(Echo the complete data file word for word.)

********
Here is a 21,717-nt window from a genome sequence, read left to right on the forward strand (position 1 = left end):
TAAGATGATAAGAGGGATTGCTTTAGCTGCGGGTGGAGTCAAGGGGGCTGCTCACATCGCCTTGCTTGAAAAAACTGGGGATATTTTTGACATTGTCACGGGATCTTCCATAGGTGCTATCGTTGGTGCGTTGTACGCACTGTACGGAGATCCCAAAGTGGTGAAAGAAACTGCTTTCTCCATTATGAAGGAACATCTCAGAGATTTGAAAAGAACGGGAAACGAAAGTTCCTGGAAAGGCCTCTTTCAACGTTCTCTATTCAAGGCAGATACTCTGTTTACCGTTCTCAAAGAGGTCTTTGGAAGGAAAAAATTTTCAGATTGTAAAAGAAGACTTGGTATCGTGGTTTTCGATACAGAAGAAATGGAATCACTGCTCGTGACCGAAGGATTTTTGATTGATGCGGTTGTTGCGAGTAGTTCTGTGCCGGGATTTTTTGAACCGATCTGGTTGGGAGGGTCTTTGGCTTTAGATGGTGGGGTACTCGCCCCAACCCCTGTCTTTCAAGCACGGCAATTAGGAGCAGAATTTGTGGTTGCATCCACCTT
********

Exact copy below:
Here is a 21,717-nt window from a genome sequence, read left to right on the forward strand (position 1 = left end):
TAAGATGATAAGAGGGATTGCTTTAGCTGCGGGTGGAGTCAAGGGGGCTGCTCACATCGCCTTGCTTGAAAAAACTGGGGATATTTTTGACATTGTCACGGGATCTTCCATAGGTGCTATCGTTGGTGCGTTGTACGCACTGTACGGAGATCCCAAAGTGGTGAAAGAAACTGCTTTCTCCATTATGAAGGAACATCTCAGAGATTTGAAAAGAACGGGAAACGAAAGTTCCTGGAAAGGCCTCTTTCAACGTTCTCTATTCAAGGCAGATACTCTGTTTACCGTTCTCAAAGAGGTCTTTGGAAGGAAAAAATTTTCAGATTGTAAAAGAAGACTTGGTATCGTGGTTTTCGATACAGAAGAAATGGAATCACTGCTCGTGACCGAAGGATTTTTGATTGATGCGGTTGTTGCGAGTAGTTCTGTGCCGGGATTTTTTGAACCGATCTGGTTGGGAGGGTCTTTGGCTTTAGATGGTGGGGTACTCGCCCCAACCCCTGTCTTTCAAGCACGGCAATTAGGAGCAGAATTTGTGGTTGCATCCACCTT